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10/14/09 3:27 PM EST

Angels split lefties in setting rotation

Scioscia goes with Saunders, Weaver, Kazmir for Games 2-4

ANAHEIM -- Angels manager Mike Scioscia unveiled his playoff rotation and roster for the American League Championship Series on Wednesday after his team had a light workout at Angel Stadium before departing for New York.

The Angels will keep the same 25-man roster from the Division Series with 10 pitchers but will have a different starting rotation after Game 1 starter John Lackey with Joe Saunders making his first start of the postseason in Game 2 before Jered Weaver and Scott Kazmir start Games 3 and 4 at home, respectively.

It's a change from the Division Series, when Lackey was followed by Weaver and Kazmir in the Angels' three-game sweep over the Red Sox. But after weighing his options for the past few days, Scioscia decided Saunders was the best choice to start in hitter-friendly Yankee Stadium.

"I don't think it's a tough decision, but we wanted to evaluate some things and see where guys were," Scioscia said. "I think it makes sense for Joe to pitch Game 2 in that ballpark and then have Weav and Kaz come back home for Games 3 and 4 before John comes back to pitch Game 5."

Scioscia made the decision to start Saunders in Game 2 for various reasons, noting that Saunders had success in the old Yankee Stadium and that as a left-hander with a sinking fastball, he could limit the effects of the new park, such as the short porch in right field.

But the biggest question is how Saunders will perform on 12 days rest, as his last start came on Oct. 4 against the A's.

Saunders, though, has pitched well after long layoffs, compiling a career 3.29 ERA in 20 starts after getting more than six days of rest. He also threw a simulated game on Tuesday to prepare for his start scheduled on Saturday.

"Joe's history says that when he has a couple extra days he's effective," Scioscia said. "It's not a perfect world and sometimes you have long layoffs. But he stayed as sharp as he could, and I think his shoulder feels good."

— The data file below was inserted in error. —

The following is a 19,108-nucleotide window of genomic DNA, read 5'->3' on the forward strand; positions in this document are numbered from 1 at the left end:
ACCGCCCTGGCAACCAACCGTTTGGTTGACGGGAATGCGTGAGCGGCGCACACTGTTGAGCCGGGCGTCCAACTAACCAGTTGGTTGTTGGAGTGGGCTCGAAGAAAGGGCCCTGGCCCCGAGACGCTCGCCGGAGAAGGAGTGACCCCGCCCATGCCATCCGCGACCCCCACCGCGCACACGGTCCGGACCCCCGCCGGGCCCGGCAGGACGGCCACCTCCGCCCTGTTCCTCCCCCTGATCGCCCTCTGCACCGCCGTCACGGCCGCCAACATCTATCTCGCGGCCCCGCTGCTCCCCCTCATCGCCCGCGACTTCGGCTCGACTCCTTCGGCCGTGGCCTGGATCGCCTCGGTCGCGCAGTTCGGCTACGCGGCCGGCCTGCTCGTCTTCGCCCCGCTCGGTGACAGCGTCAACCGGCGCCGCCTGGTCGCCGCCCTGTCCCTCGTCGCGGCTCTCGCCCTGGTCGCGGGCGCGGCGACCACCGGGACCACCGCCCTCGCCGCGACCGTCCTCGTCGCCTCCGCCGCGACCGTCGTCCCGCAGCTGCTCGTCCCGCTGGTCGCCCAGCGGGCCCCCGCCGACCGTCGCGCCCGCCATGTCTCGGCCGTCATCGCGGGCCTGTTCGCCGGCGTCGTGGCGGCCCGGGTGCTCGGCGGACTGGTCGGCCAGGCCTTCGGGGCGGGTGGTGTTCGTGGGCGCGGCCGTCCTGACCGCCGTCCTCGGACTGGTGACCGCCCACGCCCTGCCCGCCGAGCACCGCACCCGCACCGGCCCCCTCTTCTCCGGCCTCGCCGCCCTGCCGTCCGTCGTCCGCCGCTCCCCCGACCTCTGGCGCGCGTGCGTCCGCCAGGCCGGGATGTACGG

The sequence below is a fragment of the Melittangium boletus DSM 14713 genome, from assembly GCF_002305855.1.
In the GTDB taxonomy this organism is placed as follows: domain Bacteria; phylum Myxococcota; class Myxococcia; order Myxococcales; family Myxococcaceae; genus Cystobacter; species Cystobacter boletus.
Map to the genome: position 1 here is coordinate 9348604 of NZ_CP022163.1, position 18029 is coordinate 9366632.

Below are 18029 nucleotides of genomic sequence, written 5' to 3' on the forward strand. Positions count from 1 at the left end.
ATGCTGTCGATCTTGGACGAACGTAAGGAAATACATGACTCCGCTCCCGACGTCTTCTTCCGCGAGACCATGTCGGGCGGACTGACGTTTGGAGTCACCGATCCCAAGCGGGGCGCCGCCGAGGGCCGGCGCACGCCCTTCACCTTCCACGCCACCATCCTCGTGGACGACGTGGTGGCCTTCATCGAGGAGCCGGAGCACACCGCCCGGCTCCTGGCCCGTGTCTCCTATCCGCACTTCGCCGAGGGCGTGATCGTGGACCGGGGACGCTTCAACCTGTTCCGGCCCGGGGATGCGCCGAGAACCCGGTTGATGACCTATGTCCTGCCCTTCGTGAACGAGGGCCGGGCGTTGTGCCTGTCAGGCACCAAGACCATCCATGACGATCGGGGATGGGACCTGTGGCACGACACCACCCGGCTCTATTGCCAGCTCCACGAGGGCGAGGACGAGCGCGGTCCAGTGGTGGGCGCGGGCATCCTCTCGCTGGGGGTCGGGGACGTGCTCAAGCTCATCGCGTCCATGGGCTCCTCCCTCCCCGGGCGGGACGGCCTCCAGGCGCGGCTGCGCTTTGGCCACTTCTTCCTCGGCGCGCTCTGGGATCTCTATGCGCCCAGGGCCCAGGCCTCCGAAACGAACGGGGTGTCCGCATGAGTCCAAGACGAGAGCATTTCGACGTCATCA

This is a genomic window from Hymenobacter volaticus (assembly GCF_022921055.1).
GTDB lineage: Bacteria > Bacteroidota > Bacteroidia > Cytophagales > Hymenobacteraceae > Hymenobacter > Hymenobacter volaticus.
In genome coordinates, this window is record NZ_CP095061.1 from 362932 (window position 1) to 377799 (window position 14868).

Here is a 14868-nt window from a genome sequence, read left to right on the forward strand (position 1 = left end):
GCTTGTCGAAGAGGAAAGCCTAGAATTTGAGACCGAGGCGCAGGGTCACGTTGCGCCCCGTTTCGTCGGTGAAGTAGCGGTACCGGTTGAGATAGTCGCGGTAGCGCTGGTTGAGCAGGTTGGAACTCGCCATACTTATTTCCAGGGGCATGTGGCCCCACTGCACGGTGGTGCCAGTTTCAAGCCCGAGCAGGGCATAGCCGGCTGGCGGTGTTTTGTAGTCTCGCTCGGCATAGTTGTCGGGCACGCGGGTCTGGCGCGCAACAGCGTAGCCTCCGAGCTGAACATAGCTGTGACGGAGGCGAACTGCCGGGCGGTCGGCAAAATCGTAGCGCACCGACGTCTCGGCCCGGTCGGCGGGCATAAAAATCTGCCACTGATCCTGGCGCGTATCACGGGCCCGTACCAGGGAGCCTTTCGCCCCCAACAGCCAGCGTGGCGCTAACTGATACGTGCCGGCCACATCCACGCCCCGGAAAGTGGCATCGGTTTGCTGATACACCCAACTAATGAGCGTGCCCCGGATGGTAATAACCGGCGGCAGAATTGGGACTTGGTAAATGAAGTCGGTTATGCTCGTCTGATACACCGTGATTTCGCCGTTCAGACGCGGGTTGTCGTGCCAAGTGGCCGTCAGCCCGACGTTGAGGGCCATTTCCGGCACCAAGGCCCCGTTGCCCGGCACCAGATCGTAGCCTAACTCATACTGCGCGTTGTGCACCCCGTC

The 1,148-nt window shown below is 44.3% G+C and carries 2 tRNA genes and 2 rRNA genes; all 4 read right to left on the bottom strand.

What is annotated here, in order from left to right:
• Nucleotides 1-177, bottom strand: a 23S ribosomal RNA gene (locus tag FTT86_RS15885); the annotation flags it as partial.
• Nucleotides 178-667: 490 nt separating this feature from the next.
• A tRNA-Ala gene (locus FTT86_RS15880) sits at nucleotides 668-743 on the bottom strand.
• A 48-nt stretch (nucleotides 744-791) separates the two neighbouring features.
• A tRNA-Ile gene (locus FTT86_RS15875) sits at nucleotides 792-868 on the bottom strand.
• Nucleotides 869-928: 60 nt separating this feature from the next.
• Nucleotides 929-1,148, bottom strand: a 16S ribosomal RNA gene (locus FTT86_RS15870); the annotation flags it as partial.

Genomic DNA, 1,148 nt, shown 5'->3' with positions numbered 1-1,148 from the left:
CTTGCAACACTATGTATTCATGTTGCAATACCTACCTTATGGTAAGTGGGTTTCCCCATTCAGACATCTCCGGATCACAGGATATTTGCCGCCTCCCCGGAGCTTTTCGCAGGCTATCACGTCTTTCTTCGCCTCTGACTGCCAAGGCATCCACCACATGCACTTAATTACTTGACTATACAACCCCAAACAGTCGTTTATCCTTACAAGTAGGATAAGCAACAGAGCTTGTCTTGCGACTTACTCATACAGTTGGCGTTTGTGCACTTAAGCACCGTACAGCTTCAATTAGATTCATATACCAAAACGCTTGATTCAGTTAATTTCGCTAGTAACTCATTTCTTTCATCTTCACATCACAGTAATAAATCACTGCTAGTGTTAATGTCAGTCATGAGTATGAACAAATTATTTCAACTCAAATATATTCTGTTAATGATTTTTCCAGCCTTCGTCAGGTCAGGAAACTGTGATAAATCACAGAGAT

AL Championship Series
Gm. 1 NYY 4, LAA 1 Wrap Video
Gm. 2 NYY 4, LAA 3 Wrap Video
Gm. 3 LAA 5, NYY 4 Wrap Video
Gm. 4 NY 10, LAA 1 Wrap Video
Gm. 5 LAA 7, NYY 6 Wrap Video
Gm. 6 NYY 5, LAA 2 Wrap Video

Saunders' shoulder has certainly responded well since coming off the disabled list on Aug. 26 after he battled through tightness in his left shoulder for most of the season. But in his eight starts after his trip to the disabled list, Saunders went 7-0 with a 2.55 ERA.

It was simply another factor Scioscia considered when he selected Saunders as his Game 2 starter over Weaver and Kazmir.

Another factor was that Weaver made two starts this season at the new Yankee Stadium but had a 6.08 ERA compared to a 2.90 ERA at home this season. And Kazmir, who has yet to start at the new Yankee stadium, struggled at the old stadium with a 5.04 ERA in five career starts while also allowing five runs over six innings in Game 2 of the ALDS at Fenway Park.

"I don't think it was just one [factor]," Scioscia said of his decision. "We just wanted the best environment for our guys to win games. I think we could have rotated it a few different ways, but I think this one was best."

So while Scioscia announced his starters for the first five games of the series with Lackey coming back to pitch if there's a Game 5, he said he's not ready to determine who will start Games 6 or 7, if they are necessary.

The weather could also be a factor, as rain is in the forecast this weekend in New York, causing Scioscia to joke that the Angels "might face [Yankees Game 1 starter] CC Sabathia seven times."

In reality, however, Scioscia will have to choose between Saunders, Kazmir and Weaver over those last two games, but he's just not quite ready to do it yet, especially because there are no guarantees the series will last that long.

"We're only going to go through Game 4 and then Lackey will go Game 5 and then we'll take it from there," Scioscia said. "We have some options. It's an extremely drawn out seven-game series."

Rhett Bollinger is a reporter for MLB.com. This story was not subject to the approval of Major League Baseball or its clubs.